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Apple App Store Scam Stealing Credit Cards: What to Do

Apple is warning customers about a new phishing scam that aims to steal their information by duping them into believing they signed up for a subscription agreement.

Credit: 9to5Mac

(Image credit: 9to5Mac)


According to 9to5Mac, which obtained a copy of an e-mail, you'll receive a message about a "subscription confirmation." The e-mail has the same design and uses the same font as a legitimate Apple e-mail and appears to list all the information you'd see in a legitimate message. Since it's a subscription, it aims at highlighting a regular charge, prompting victims to want to stop Apple from charging them on a regular basis.

Of course, if you want to cancel your subscription, you'd click on the link in the e-mail that says "Cancel Subscription." However, when you do so, it takes you to a page that asks you to input your Apple ID details, credit card information, and other data. If you do, you'll be handing over your information to the hackers.

How to Protect Yourself

Apple published the following advice on its website to help you determine whether a given Apple-related email is legit.

"Genuine purchase receipts—from purchases in the App Store, iTunes Store, iBooks Store, or Apple Music—include your current billing address, which scammers are unlikely to have. You can also review your App Store, iTunes Store, iBooks Store, or Apple Music purchase history.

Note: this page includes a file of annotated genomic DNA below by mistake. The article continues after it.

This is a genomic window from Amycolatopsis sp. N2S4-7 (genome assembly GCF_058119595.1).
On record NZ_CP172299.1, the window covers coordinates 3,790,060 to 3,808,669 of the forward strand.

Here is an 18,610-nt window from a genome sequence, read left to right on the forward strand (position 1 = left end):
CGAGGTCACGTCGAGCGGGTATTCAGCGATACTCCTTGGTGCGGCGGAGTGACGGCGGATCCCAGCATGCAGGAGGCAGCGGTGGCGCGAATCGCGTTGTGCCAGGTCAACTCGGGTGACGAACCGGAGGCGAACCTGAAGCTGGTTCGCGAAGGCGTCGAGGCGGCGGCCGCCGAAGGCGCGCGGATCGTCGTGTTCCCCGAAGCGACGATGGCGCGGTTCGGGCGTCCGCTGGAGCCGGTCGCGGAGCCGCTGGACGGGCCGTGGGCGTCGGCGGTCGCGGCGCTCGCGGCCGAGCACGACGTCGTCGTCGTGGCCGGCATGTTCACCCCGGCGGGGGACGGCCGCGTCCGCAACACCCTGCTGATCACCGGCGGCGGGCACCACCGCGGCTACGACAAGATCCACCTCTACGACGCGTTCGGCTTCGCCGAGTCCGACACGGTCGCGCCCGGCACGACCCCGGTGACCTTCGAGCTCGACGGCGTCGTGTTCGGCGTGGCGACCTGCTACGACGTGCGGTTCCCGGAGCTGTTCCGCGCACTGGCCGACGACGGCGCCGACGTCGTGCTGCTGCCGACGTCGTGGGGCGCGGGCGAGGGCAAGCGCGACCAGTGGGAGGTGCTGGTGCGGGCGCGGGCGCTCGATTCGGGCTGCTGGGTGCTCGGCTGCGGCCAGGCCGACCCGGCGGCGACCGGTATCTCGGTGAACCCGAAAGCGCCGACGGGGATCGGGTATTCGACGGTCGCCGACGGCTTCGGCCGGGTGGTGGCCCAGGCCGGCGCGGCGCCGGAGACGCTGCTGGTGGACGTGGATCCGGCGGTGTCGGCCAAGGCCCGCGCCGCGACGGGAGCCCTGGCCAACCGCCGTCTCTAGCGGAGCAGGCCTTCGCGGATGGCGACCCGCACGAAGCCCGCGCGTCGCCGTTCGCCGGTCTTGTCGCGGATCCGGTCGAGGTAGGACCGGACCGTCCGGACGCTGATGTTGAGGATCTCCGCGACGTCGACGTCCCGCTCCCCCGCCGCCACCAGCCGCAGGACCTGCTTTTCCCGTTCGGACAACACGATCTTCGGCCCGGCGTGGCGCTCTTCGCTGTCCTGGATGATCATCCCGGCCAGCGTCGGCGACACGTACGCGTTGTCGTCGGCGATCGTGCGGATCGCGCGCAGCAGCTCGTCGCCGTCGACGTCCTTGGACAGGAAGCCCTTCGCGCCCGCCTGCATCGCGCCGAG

Emails about your App Store, iTunes Store, iBooks Store, or Apple Music purchases will never ask you to provide this information over email:

  • Social Security Number
  • Mother’s maiden name
  • Full credit card number
  • Credit card CCV code"

Apple also said that affected users should contact the company at "reportphishing@apple.com" to report phishing scams.

MORE: Meet Apple's New Weapon Against Phishing Attacks

Phishing Scams Getting Worse

Phishing scams are nothing new, but they're getting more sophisticated all of the time. They mimick a legitimate e-mail or message from a company and coax you into clicking on malicious links that would ultimately allow hackers to steal your information. And truth be told, the latest App Store subscription phishing e-mails are quite convincing.

However, if you take some time to review them, you might quickly find some problems that would tip you off to a scam.

For one, Apple typically lists your credit card and its last four digits in its confirmation e-mails. The phishing scam only says "By Card." The biggest tell is on the Cancel Subscription link. Whereas Apple's e-mail asks you to "review your subscription," the scam e-mail has a link that says "Cancel Subscription," followed a string of characters. One other tiny giveaway: the copyright icon is wrong.

Although it's unknown how widespread the latest phishing scam is, it's bad enough that Apple has issued a support document detailing what people should do to safeguard themselves from phishing scams.